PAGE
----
New Zealand ushered themselves into World T20 contention last night at Westpac Stadium with a comprehensive victory against world-class Pakistan.
A ground record total and a fielding vice saw the hosts triumph by 95 runs in the final T20 international, giving them the series 2-1 and taking them to fifth in the world rankings.
The Black Caps built seismic pressure, first with a total of 196 for five, and next by reducing the visitors to 15 for three after 2.3 overs.
The score eclipsed the previous best at the venue by 33 runs, made against the West Indies two years ago.
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New Zealand also bucked a trend. Five of the previous six T20Is at the venue had been won by the chasing team.
The all-round capabilities of Corey Anderson and Grant Elliott, the opening partnership of Martin Guptill and Kane Williamson, and Adam Milne's pace in excess of 145km/h to gather 3-8 from 3.1 overs were highlights.
Man-of-the-match Anderson was the batting pivot with 82 off 42 balls, his highest T20I score. Post injury he still has the capability to dispatch at will. He backed up by opening the bowling, taking two for 17 from three overs before exiting with cramp.
It was ideal he spent quality time batting and bowling. He won't get another opportunity in this format before March's global tournament in India, and justified his elevation to No.4.
Elsewhere, Ross Taylor retired hurt for six off four balls with a left side strain and took no further part in the match.
The upside was that Elliott compiled 19 off 14 to get welcome exposure. His innings included a prototype stance on the bowling crease about 30cm outside off stump, reminiscent of the technique he used when Dale Steyn approached with the penultimate ball of the World Cup semi-final. Figures of 3-7 from two overs, perfecting his slower ball, added to his CV.
The hosts seized the initiative through openers Martin Guptill and Kane Williamson who posted 57 from six overs.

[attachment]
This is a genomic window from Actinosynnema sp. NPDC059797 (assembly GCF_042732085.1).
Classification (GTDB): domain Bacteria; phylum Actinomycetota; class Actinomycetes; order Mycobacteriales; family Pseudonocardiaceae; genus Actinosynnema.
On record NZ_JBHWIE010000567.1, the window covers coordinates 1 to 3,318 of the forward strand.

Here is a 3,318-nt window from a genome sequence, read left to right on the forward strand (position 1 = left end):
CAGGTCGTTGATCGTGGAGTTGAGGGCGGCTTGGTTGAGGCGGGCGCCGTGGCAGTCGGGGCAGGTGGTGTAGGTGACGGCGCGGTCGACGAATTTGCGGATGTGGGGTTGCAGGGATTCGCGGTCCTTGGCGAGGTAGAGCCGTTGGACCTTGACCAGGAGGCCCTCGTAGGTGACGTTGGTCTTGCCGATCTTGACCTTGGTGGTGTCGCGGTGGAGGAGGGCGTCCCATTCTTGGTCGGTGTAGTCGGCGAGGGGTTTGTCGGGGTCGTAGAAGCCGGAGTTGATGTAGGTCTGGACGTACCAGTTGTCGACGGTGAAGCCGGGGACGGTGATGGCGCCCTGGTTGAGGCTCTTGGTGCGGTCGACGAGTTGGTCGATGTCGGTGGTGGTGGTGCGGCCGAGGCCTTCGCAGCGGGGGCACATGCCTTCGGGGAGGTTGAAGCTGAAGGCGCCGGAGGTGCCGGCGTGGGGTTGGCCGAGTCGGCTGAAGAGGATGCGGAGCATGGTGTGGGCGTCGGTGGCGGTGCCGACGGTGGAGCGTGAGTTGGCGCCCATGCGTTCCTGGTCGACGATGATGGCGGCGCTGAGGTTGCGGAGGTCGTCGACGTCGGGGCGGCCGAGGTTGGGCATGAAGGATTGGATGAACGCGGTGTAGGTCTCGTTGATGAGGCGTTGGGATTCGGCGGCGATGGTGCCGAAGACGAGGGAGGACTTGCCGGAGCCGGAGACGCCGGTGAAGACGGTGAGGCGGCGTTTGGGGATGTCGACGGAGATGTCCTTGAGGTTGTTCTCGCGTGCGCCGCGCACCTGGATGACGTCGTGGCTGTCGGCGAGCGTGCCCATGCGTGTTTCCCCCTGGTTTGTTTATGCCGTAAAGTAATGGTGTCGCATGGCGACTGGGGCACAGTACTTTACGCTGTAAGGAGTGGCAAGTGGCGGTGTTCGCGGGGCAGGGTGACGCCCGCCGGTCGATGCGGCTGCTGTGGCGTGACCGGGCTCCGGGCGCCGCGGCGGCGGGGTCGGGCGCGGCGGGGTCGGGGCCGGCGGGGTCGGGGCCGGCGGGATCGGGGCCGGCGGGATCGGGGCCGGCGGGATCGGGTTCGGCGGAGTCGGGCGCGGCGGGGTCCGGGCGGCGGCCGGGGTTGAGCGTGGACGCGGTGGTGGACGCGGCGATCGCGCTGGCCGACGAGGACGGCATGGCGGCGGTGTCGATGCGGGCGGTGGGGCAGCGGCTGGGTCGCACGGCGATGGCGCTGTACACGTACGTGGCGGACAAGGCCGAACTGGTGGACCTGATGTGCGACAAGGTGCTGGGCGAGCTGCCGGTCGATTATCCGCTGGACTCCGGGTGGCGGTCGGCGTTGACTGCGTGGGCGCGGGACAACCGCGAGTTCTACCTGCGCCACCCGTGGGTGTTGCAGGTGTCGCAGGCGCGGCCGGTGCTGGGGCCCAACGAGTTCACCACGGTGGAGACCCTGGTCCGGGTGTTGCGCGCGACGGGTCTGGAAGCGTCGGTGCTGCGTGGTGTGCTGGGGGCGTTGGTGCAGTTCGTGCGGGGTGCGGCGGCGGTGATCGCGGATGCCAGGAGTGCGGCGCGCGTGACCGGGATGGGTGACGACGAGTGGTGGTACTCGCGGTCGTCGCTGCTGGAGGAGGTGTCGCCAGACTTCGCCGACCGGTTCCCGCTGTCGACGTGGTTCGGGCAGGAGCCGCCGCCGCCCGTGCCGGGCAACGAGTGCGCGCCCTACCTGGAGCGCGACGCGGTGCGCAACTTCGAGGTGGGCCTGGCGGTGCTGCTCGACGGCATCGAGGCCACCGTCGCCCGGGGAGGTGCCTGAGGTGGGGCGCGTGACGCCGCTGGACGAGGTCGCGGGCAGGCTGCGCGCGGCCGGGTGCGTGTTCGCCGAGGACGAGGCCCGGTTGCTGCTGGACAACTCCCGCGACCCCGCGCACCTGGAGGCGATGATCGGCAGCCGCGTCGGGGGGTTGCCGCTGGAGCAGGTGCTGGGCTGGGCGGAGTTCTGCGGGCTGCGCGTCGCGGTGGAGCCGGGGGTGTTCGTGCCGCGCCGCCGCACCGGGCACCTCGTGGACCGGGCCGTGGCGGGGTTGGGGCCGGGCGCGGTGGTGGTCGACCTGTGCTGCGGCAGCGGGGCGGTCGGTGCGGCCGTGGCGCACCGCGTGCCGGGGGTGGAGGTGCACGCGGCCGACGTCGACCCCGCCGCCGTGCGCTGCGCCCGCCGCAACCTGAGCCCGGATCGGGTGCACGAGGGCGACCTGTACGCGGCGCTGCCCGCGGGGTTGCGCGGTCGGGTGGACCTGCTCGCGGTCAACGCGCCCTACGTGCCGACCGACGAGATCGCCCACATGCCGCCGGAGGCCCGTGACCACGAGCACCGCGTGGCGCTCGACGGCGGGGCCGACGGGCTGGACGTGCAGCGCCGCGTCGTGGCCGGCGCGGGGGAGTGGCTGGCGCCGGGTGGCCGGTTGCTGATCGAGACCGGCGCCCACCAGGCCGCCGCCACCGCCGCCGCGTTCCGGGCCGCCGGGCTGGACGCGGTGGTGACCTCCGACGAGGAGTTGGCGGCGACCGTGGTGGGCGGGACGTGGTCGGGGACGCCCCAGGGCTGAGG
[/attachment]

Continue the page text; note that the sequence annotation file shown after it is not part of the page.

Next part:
Pakistan used five of their six bowlers in that period, as they endured a Guptill clobbering in which he made 42 off 19 balls.
He looked in a state of batting zen from the first ball, threaded between cover and point off the front foot.
Guptill eventually hit against Shahid Afridi's spin with a slog sweep which saw Umar Akmal advance from long-on to take the catch.
Williamson's late cut worked well and he fed Guptill the strike. The pair's quick singles, particularly to mid-on were expertly judged.
The partnership looks the perfect balance; Guptill has taken the aggressor duties in Brendon McCullum's absence, and Williamson has never had a problem containing his ego.
New Zealand's sole hiccup came courtesy of a throw down of one stump by the recalled Mohammad Rizwan from mid-on. He removed non-striker Colin Munro for five when backing up too far.
Afridi was the best of the Pakistani bowlers, taking one for 27 from his allotment in what's expected to be the 35-year-old's final appearance in New Zealand. He set a commanding rhythm, broke the opening stand and was the only bowler to concede less than eight runs per over.
Pakistan's batting could muster little cadence. For all the goodwill Rizwan mustered through his Munro run out, he lost it with a shambolic piece of running after an Anderson lbw appeal. Mitchell Santner swooped from cover point to remove the bails.
Shoaib Malik and Sarfraz Ahmed had moments of brilliance blasting through point but it could not be sustained as the required run rate accelerated to more than two runs a ball by the end of the ninth over.